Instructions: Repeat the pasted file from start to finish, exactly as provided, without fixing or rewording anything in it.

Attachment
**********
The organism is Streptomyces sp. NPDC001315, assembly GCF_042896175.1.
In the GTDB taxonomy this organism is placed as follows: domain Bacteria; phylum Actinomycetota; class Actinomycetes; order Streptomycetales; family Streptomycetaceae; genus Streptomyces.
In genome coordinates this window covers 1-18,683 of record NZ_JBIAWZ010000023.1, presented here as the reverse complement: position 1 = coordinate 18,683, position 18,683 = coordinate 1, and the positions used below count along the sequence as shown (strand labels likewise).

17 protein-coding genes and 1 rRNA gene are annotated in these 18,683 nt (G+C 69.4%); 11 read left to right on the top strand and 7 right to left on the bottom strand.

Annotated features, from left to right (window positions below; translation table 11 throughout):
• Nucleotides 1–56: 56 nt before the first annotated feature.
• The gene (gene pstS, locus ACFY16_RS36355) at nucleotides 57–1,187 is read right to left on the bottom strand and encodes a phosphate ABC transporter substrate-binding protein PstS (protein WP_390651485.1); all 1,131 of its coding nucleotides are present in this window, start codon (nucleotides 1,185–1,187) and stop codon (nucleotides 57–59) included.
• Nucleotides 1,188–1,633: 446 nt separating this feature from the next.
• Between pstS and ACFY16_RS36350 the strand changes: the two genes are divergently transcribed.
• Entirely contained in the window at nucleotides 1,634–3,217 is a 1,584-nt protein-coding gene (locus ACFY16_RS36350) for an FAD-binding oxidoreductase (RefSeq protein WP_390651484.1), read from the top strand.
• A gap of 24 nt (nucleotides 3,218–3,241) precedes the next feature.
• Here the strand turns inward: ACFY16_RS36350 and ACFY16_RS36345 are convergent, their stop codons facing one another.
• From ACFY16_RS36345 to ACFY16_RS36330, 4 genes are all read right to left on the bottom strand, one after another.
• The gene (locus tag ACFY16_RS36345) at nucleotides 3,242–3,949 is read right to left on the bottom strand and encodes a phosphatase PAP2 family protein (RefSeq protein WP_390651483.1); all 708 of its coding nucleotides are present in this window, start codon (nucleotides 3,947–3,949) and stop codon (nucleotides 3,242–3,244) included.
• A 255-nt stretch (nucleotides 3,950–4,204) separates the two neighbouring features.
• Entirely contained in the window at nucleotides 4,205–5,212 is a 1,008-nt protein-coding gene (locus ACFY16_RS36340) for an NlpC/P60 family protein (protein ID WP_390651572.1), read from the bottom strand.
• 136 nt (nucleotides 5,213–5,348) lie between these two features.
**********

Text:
The organism is Streptomyces sp. NPDC001315, assembly GCF_042896175.1.
In the GTDB taxonomy this organism is placed as follows: domain Bacteria; phylum Actinomycetota; class Actinomycetes; order Streptomycetales; family Streptomycetaceae; genus Streptomyces.
In genome coordinates this window covers 1-18,683 of record NZ_JBIAWZ010000023.1, presented here as the reverse complement: position 1 = coordinate 18,683, position 18,683 = coordinate 1, and the positions used below count along the sequence as shown (strand labels likewise).

17 protein-coding genes and 1 rRNA gene are annotated in these 18,683 nt (G+C 69.4%); 11 read left to right on the top strand and 7 right to left on the bottom strand.

Annotated features, from left to right (window positions below; translation table 11 throughout):
• Nucleotides 1–56: 56 nt before the first annotated feature.
• The gene (gene pstS, locus ACFY16_RS36355) at nucleotides 57–1,187 is read right to left on the bottom strand and encodes a phosphate ABC transporter substrate-binding protein PstS (protein WP_390651485.1); all 1,131 of its coding nucleotides are present in this window, start codon (nucleotides 1,185–1,187) and stop codon (nucleotides 57–59) included.
• Nucleotides 1,188–1,633: 446 nt separating this feature from the next.
• Between pstS and ACFY16_RS36350 the strand changes: the two genes are divergently transcribed.
• Entirely contained in the window at nucleotides 1,634–3,217 is a 1,584-nt protein-coding gene (locus ACFY16_RS36350) for an FAD-binding oxidoreductase (RefSeq protein WP_390651484.1), read from the top strand.
• A gap of 24 nt (nucleotides 3,218–3,241) precedes the next feature.
• Here the strand turns inward: ACFY16_RS36350 and ACFY16_RS36345 are convergent, their stop codons facing one another.
• From ACFY16_RS36345 to ACFY16_RS36330, 4 genes are all read right to left on the bottom strand, one after another.
• The gene (locus tag ACFY16_RS36345) at nucleotides 3,242–3,949 is read right to left on the bottom strand and encodes a phosphatase PAP2 family protein (RefSeq protein WP_390651483.1); all 708 of its coding nucleotides are present in this window, start codon (nucleotides 3,947–3,949) and stop codon (nucleotides 3,242–3,244) included.
• A 255-nt stretch (nucleotides 3,950–4,204) separates the two neighbouring features.
• Entirely contained in the window at nucleotides 4,205–5,212 is a 1,008-nt protein-coding gene (locus ACFY16_RS36340) for an NlpC/P60 family protein (protein ID WP_390651572.1), read from the bottom strand.
• 136 nt (nucleotides 5,213–5,348) lie between these two features.